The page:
After a two year wait, the FCC is again taking up a proposal that would create a shared spectrum band between government uses, carriers and the public.
As a Congressional deadline approaches, the FCC laid the groundwork for a new spectrum auction that would infuse new capacity into LTE networks. But there’s a catch: Carriers would have to share with the government.
A new pilot project in LA will test the feasibility of broadcasting consolidating their transmissions onto fewer channels. If it works it could persuade TV stations to part with their airwaves in the upcoming incentive auction.
The full backing of the U.S. executive branch is now behind the idea of spectrum sharing, which would split time between federal and commercial users on the wireless airwaves.
Three of the nationwide operators haven’t signed off on the government’s proposal to split time on the federal airwaves between public and commercial users, but they’re willing to consider it.
Google is launching yet another mysterious wireless experiment, this time using small cells at its HQ. Taking all of Google’s wireless projects together, a new kind of mobile architecture might be taking shape: the heterogenous network.
Thanks to a recent government report, the idea of spectrum sharing between federal agencies and consumer broadband applications is gaining ground. But before we encourage sharing, we should ask tough questions about security. Can we share our airwaves without compromising them?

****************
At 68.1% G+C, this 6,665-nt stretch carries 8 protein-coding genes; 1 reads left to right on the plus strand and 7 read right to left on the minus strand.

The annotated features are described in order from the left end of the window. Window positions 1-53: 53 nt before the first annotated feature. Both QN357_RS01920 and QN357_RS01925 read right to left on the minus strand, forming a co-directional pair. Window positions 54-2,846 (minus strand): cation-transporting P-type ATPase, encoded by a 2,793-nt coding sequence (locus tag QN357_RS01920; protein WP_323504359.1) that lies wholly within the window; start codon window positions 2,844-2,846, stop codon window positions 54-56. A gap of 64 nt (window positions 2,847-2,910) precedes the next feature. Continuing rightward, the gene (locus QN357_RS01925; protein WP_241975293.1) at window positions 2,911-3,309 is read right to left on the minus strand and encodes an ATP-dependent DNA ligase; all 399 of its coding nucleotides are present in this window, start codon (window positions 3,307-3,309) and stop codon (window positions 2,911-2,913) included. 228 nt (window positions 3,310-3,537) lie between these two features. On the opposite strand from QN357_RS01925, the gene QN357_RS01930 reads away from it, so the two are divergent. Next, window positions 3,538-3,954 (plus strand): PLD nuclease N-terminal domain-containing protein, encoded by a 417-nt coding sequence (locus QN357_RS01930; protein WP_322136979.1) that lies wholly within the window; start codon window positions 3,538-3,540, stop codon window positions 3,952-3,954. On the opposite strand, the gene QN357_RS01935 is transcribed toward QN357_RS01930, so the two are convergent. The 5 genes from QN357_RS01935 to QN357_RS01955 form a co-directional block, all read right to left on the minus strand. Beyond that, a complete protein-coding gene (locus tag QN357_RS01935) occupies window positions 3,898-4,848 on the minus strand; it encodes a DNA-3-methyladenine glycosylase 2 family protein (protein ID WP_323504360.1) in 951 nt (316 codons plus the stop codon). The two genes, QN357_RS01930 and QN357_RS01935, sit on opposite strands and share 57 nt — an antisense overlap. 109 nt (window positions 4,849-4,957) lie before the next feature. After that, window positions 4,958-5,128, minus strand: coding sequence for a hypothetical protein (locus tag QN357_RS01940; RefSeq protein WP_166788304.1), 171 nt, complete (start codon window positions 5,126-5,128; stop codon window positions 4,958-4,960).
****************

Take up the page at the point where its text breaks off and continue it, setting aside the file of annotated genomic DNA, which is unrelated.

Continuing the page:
The FCC proposes to dedicate 100 MHz of airwaves for small use, but not exclusively. Carriers would need to share it with existing government users. The high-frequency band would be ideal for small cell deployments, but carriers don’t like sharing.
In an aggressive proposal, the President’s Council of Advisors on Policy and Technology not only wants the administration to double the amount of federal spectrum being targeted for new mobile and wireless networks, but it also wants to make a good portion of those airwaves shared.
When the NTIA that carriers and government agencies share a huge block of airwaves, carriers and mobile industry groups applauded. But speaking to GigaOM, the trade group representing the major U.S. operators offered up a more sobering view on why sharing frequencies won’t work.